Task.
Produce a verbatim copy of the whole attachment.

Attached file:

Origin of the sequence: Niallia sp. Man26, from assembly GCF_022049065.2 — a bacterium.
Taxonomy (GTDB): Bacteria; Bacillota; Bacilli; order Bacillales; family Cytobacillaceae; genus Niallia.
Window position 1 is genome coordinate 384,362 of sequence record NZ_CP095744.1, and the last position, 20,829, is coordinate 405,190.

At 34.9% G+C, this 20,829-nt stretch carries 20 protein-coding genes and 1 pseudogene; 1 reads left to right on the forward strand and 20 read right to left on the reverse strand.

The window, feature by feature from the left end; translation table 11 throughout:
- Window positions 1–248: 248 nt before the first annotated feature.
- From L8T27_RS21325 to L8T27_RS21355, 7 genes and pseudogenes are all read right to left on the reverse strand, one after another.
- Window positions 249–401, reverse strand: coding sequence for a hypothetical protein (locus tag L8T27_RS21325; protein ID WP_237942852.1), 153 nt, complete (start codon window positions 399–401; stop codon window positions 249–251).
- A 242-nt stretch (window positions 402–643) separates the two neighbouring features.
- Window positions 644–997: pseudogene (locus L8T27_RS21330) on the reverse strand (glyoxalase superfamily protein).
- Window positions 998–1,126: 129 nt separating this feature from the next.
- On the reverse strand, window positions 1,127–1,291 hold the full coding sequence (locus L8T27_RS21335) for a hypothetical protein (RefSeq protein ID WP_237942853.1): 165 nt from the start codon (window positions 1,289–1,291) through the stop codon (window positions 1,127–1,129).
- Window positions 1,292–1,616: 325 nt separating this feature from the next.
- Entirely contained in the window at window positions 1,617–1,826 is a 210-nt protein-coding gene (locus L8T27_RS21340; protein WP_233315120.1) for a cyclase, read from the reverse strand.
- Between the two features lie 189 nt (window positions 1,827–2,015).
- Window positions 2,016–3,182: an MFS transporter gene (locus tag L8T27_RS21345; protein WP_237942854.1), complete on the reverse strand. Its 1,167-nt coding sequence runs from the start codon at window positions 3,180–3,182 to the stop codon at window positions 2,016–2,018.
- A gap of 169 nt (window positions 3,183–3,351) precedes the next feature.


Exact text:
Origin of the sequence: Niallia sp. Man26, from assembly GCF_022049065.2 — a bacterium.
Taxonomy (GTDB): Bacteria; Bacillota; Bacilli; order Bacillales; family Cytobacillaceae; genus Niallia.
Window position 1 is genome coordinate 384,362 of sequence record NZ_CP095744.1, and the last position, 20,829, is coordinate 405,190.

At 34.9% G+C, this 20,829-nt stretch carries 20 protein-coding genes and 1 pseudogene; 1 reads left to right on the forward strand and 20 read right to left on the reverse strand.

The window, feature by feature from the left end; translation table 11 throughout:
- Window positions 1–248: 248 nt before the first annotated feature.
- From L8T27_RS21325 to L8T27_RS21355, 7 genes and pseudogenes are all read right to left on the reverse strand, one after another.
- Window positions 249–401, reverse strand: coding sequence for a hypothetical protein (locus tag L8T27_RS21325; protein ID WP_237942852.1), 153 nt, complete (start codon window positions 399–401; stop codon window positions 249–251).
- A 242-nt stretch (window positions 402–643) separates the two neighbouring features.
- Window positions 644–997: pseudogene (locus L8T27_RS21330) on the reverse strand (glyoxalase superfamily protein).
- Window positions 998–1,126: 129 nt separating this feature from the next.
- On the reverse strand, window positions 1,127–1,291 hold the full coding sequence (locus L8T27_RS21335) for a hypothetical protein (RefSeq protein ID WP_237942853.1): 165 nt from the start codon (window positions 1,289–1,291) through the stop codon (window positions 1,127–1,129).
- Window positions 1,292–1,616: 325 nt separating this feature from the next.
- Entirely contained in the window at window positions 1,617–1,826 is a 210-nt protein-coding gene (locus L8T27_RS21340; protein WP_233315120.1) for a cyclase, read from the reverse strand.
- Between the two features lie 189 nt (window positions 1,827–2,015).
- Window positions 2,016–3,182: an MFS transporter gene (locus tag L8T27_RS21345; protein WP_237942854.1), complete on the reverse strand. Its 1,167-nt coding sequence runs from the start codon at window positions 3,180–3,182 to the stop codon at window positions 2,016–2,018.
- A gap of 169 nt (window positions 3,183–3,351) precedes the next feature.